Citigroup chief executive Michael Corbat is a company lifer, having spent his entire career at the banking giant or its predecessor companies. Three months into the job, Corbat named his two lieutenants, Jamie Forese and Manuel Medina-Mora, who have also dedicated nearly their entire career to Citi. The move provides the bank with what it needs most – continuity and control – but it also further insulates Citi from outside opinions and ideas, in what could be a dangerous move.
Corbat likely chose co-presidents with strong ties to the bank to re-instill confidence in the Citi name for both shareholders and employees and to limit the chaos that’s inevitably created when a new CEO is named, said Jesse Marrus, founder of Wall Street career search firm StreetID.
But with its top three men knowing nothing but Citi life, the bank is taking a “tunnel approach,” Marrus said. “It’s always good to have different perspectives,” he said. “Otherwise, you run the risk of blindly following the status quo and being resistant to change.” Citi declined comment.
Chris Apostolou, a former economist who’s now the managing director at London-based Arbitrage Search and Selection, has seen the reality of an insular culture first-hand while working in the banking industry in Japan, where executives are often company lifers.
“It’s clear what happens when people want to stay with the same firm their whole life, it becomes riddled with internal politics, a failure to take risks, or, at its worse, corruption,” Apostolou said. “Rewarding loyalty sounds good at the outset, but really you want to employ the most able, not the most loyal.”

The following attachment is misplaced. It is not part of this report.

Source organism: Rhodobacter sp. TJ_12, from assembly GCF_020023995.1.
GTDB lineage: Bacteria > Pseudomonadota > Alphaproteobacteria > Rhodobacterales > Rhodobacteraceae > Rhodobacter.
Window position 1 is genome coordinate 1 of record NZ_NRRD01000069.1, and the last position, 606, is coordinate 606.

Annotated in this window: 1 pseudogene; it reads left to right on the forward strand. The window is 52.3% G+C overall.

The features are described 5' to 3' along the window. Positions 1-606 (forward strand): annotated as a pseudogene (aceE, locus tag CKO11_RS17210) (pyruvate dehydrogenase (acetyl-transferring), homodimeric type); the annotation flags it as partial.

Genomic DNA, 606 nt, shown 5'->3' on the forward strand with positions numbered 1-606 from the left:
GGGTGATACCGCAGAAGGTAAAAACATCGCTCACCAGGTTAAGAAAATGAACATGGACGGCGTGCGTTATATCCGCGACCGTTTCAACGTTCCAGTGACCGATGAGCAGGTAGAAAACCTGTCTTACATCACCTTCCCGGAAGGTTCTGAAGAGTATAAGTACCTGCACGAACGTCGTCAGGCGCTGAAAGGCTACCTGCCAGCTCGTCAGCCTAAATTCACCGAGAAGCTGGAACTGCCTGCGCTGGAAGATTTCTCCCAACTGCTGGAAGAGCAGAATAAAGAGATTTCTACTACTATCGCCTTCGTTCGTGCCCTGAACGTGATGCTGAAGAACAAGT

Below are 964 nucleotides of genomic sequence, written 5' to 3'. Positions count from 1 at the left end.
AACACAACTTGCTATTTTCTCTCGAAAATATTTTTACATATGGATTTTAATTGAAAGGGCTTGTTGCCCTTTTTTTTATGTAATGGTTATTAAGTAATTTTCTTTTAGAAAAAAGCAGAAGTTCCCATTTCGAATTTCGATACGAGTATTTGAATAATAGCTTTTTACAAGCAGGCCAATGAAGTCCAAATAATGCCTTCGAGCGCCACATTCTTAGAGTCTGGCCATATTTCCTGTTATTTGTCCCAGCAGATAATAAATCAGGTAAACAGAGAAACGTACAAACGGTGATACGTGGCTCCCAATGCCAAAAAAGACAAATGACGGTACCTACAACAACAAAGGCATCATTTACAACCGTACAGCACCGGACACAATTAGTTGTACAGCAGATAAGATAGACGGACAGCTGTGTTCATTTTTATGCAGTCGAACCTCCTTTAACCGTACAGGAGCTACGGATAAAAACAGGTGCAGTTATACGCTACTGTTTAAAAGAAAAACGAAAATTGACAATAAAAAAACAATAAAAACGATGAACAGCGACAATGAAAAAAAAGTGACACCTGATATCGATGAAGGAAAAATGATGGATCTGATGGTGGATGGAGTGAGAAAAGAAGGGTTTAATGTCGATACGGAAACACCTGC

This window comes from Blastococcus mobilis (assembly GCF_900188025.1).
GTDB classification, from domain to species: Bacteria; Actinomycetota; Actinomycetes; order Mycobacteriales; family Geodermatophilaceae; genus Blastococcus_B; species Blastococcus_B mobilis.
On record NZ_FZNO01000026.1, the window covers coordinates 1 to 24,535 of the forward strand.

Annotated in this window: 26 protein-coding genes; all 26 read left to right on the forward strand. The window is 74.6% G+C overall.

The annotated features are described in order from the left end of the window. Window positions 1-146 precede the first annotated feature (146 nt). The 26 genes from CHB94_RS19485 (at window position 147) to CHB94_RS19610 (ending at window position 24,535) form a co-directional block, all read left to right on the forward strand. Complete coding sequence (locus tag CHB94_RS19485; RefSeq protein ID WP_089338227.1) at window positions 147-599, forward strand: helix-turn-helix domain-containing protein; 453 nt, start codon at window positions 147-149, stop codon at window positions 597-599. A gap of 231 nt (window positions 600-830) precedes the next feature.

In the aftermath of its 2009 bankruptcy filing, General Motors, with its executive team filled with lifers, was often criticized for its insular culture and its lack of exposure to how other industries and companies operate. Former chief executive Rick Wagoner, a longtime GM employee who resigned after watching the company fall on his watch, took much of the blame. Failures at IBM and Kodak provide other glaring examples of the risks posed by a static culture, said Rob Kleinbaum, CEO of management strategy firm RAK & Co., and a former GE executive.
At the same token, Corbat is taking over a business that may have poured too much money into bloated, less predictable businesses like investment banking and equities.
“By all accounts, [former Citi CEO Vikram] Pandit was forced out by a board looking for a smoother and more predictable business,” said Peter Laughter, CEO of Wall Street Services, a New York-based financial services recruiting firm. “With Forese and Medina-Mora as co-presidents, Corbat has known entities who have an in-depth understanding of the banks strengths and weaknesses and will be highly effective at executing his strategy.”
Another reason for optimism is that when Corbat sided with loyalty, he chose men who have proven loyal to Citi, not himself. Most other bank heads have historically favored lieutenants who are “their guys,” who, above all else, will have their back. Corbat chose company men, people with a unique knowledge of an organization undergoing massive changes.